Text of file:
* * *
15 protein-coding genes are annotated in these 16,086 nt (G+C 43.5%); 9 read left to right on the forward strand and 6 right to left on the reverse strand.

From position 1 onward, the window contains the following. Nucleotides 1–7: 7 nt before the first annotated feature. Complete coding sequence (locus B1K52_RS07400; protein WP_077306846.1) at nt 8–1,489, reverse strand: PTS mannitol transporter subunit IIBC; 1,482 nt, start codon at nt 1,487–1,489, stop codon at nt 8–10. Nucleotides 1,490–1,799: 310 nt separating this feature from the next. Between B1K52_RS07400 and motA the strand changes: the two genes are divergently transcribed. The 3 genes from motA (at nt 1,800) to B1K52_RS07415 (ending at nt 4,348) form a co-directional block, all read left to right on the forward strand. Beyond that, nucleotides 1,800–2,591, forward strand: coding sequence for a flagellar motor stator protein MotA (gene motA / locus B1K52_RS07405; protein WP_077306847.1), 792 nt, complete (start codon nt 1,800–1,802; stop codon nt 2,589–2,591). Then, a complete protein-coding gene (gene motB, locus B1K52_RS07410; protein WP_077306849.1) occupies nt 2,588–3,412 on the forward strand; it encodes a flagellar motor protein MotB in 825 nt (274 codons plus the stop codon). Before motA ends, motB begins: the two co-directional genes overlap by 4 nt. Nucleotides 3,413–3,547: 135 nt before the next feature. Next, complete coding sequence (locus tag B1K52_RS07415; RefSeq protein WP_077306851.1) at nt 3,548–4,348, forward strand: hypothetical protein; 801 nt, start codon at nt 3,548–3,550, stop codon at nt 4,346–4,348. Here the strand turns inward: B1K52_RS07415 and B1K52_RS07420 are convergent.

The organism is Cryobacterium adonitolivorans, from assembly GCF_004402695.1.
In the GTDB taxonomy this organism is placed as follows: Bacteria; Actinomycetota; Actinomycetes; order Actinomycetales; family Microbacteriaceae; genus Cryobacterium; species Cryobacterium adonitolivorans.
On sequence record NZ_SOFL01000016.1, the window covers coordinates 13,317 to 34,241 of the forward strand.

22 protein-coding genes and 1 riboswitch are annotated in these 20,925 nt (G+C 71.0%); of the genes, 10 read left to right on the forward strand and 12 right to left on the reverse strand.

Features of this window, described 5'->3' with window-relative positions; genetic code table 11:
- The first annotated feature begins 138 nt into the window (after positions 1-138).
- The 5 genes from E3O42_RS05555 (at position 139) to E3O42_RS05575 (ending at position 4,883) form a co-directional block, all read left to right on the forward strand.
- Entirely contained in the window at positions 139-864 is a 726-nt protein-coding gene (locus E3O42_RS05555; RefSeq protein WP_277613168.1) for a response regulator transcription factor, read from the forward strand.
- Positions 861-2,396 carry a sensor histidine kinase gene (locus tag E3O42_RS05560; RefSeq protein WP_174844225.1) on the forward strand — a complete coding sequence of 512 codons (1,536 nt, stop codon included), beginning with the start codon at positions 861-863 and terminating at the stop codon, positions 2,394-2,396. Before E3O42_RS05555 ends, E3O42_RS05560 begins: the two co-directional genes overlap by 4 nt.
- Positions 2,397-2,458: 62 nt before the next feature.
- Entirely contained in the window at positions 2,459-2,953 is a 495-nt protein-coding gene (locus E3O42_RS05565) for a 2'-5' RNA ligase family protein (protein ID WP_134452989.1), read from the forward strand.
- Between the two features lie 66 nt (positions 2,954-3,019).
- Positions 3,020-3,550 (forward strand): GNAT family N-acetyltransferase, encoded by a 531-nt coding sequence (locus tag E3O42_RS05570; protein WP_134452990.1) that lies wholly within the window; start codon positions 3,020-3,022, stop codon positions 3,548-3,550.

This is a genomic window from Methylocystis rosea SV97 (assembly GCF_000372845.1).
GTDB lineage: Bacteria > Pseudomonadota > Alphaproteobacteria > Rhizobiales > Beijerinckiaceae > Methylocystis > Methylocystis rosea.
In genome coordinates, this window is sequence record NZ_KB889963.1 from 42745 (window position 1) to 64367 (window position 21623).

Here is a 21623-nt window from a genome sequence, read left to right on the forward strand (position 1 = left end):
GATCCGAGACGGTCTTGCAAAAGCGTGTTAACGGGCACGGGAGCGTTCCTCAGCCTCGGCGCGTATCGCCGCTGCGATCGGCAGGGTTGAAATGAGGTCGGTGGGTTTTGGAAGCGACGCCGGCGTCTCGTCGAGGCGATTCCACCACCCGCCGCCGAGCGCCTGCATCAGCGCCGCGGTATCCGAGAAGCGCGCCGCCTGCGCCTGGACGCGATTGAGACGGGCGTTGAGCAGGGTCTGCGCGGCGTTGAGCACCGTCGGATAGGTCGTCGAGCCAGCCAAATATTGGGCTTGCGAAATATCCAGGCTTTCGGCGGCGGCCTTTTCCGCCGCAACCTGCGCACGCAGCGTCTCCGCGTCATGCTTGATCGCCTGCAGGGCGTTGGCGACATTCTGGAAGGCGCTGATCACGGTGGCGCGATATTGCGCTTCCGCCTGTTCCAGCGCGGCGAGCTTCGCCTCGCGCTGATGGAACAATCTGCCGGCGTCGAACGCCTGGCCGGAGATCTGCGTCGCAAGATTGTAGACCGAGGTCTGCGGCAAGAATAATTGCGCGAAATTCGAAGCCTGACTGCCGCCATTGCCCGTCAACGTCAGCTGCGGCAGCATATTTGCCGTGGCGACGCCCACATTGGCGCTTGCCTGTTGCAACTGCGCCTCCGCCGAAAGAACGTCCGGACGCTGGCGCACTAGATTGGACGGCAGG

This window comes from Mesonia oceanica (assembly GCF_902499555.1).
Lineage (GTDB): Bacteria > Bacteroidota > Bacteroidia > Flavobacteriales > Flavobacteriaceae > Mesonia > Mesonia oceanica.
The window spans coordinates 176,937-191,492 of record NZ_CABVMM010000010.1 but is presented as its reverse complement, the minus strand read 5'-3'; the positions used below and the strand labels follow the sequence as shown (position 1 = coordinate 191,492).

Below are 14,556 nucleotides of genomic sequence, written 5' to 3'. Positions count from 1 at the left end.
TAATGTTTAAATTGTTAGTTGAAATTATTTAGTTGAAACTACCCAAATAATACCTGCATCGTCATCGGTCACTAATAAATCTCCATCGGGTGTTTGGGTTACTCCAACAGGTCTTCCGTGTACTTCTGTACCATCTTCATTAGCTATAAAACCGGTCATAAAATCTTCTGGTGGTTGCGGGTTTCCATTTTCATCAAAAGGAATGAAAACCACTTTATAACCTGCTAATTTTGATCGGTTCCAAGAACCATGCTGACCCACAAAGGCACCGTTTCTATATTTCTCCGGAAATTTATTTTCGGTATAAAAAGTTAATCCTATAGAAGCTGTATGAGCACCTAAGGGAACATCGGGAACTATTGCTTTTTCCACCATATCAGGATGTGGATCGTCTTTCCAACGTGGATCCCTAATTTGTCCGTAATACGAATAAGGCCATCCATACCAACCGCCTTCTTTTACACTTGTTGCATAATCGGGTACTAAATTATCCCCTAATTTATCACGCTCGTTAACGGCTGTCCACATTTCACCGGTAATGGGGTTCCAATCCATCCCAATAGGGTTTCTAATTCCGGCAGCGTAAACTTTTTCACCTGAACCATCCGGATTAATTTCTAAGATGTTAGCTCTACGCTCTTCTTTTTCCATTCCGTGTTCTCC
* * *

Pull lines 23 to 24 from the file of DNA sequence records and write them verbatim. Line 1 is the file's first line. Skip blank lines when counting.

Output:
The window spans coordinates 176,937-191,492 of record NZ_CABVMM010000010.1 but is presented as its reverse complement, the minus strand read 5'-3'; the positions used below and the strand labels follow the sequence as shown (position 1 = coordinate 191,492).

Below are 14,556 nucleotides of genomic sequence, written 5' to 3'. Positions count from 1 at the left end.